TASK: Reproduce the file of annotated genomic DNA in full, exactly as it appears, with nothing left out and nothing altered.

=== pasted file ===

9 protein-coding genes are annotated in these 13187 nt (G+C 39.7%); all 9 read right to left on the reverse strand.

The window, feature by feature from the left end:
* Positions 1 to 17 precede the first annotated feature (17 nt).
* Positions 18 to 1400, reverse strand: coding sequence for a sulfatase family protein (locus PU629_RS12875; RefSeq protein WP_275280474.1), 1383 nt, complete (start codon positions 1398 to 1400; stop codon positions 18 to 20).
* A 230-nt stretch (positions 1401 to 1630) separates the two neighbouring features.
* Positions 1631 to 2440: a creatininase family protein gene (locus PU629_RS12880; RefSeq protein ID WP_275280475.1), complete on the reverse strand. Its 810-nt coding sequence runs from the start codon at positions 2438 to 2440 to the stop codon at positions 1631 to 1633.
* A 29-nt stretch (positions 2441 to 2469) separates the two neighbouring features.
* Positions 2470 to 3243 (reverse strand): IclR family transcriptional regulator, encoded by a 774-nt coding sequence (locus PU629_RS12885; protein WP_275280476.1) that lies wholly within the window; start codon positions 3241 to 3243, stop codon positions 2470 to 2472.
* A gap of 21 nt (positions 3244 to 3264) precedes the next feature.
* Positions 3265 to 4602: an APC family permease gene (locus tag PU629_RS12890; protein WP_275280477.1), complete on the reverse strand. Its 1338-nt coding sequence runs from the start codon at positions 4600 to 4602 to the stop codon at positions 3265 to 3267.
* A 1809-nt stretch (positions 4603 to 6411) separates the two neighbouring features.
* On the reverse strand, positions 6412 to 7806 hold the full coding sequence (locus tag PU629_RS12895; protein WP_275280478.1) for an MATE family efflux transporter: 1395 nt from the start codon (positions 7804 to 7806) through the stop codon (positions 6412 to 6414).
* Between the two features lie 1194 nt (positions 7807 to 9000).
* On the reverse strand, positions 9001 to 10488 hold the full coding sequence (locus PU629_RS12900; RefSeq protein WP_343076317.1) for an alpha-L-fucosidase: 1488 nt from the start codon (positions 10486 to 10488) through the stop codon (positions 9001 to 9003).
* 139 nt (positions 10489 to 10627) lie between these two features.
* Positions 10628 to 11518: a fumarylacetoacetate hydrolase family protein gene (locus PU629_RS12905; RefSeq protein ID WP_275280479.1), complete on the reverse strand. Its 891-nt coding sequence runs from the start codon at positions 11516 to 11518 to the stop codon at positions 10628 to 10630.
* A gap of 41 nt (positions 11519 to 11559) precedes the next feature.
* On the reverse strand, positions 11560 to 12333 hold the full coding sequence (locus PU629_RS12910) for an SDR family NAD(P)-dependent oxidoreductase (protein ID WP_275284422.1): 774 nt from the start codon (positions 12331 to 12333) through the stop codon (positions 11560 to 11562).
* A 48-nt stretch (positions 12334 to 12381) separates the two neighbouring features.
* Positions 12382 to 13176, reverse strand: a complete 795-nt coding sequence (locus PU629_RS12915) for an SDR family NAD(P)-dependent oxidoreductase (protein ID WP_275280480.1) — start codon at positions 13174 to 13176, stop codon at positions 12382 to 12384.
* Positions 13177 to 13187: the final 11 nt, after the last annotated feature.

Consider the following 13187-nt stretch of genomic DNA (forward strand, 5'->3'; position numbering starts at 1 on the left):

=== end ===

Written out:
9 protein-coding genes are annotated in these 13187 nt (G+C 39.7%); all 9 read right to left on the reverse strand.

The window, feature by feature from the left end:
* Positions 1 to 17 precede the first annotated feature (17 nt).
* Positions 18 to 1400, reverse strand: coding sequence for a sulfatase family protein (locus PU629_RS12875; RefSeq protein WP_275280474.1), 1383 nt, complete (start codon positions 1398 to 1400; stop codon positions 18 to 20).
* A 230-nt stretch (positions 1401 to 1630) separates the two neighbouring features.
* Positions 1631 to 2440: a creatininase family protein gene (locus PU629_RS12880; RefSeq protein ID WP_275280475.1), complete on the reverse strand. Its 810-nt coding sequence runs from the start codon at positions 2438 to 2440 to the stop codon at positions 1631 to 1633.
* A 29-nt stretch (positions 2441 to 2469) separates the two neighbouring features.
* Positions 2470 to 3243 (reverse strand): IclR family transcriptional regulator, encoded by a 774-nt coding sequence (locus PU629_RS12885; protein WP_275280476.1) that lies wholly within the window; start codon positions 3241 to 3243, stop codon positions 2470 to 2472.
* A gap of 21 nt (positions 3244 to 3264) precedes the next feature.
* Positions 3265 to 4602: an APC family permease gene (locus tag PU629_RS12890; protein WP_275280477.1), complete on the reverse strand. Its 1338-nt coding sequence runs from the start codon at positions 4600 to 4602 to the stop codon at positions 3265 to 3267.
* A 1809-nt stretch (positions 4603 to 6411) separates the two neighbouring features.
* On the reverse strand, positions 6412 to 7806 hold the full coding sequence (locus tag PU629_RS12895; protein WP_275280478.1) for an MATE family efflux transporter: 1395 nt from the start codon (positions 7804 to 7806) through the stop codon (positions 6412 to 6414).
* Between the two features lie 1194 nt (positions 7807 to 9000).
* On the reverse strand, positions 9001 to 10488 hold the full coding sequence (locus PU629_RS12900; RefSeq protein WP_343076317.1) for an alpha-L-fucosidase: 1488 nt from the start codon (positions 10486 to 10488) through the stop codon (positions 9001 to 9003).
* 139 nt (positions 10489 to 10627) lie between these two features.
* Positions 10628 to 11518: a fumarylacetoacetate hydrolase family protein gene (locus PU629_RS12905; RefSeq protein ID WP_275280479.1), complete on the reverse strand. Its 891-nt coding sequence runs from the start codon at positions 11516 to 11518 to the stop codon at positions 10628 to 10630.
* A gap of 41 nt (positions 11519 to 11559) precedes the next feature.
* On the reverse strand, positions 11560 to 12333 hold the full coding sequence (locus PU629_RS12910) for an SDR family NAD(P)-dependent oxidoreductase (protein ID WP_275284422.1): 774 nt from the start codon (positions 12331 to 12333) through the stop codon (positions 11560 to 11562).
* A 48-nt stretch (positions 12334 to 12381) separates the two neighbouring features.
* Positions 12382 to 13176, reverse strand: a complete 795-nt coding sequence (locus PU629_RS12915) for an SDR family NAD(P)-dependent oxidoreductase (protein ID WP_275280480.1) — start codon at positions 13174 to 13176, stop codon at positions 12382 to 12384.
* Positions 13177 to 13187: the final 11 nt, after the last annotated feature.

Consider the following 13187-nt stretch of genomic DNA (forward strand, 5'->3'; position numbering starts at 1 on the left):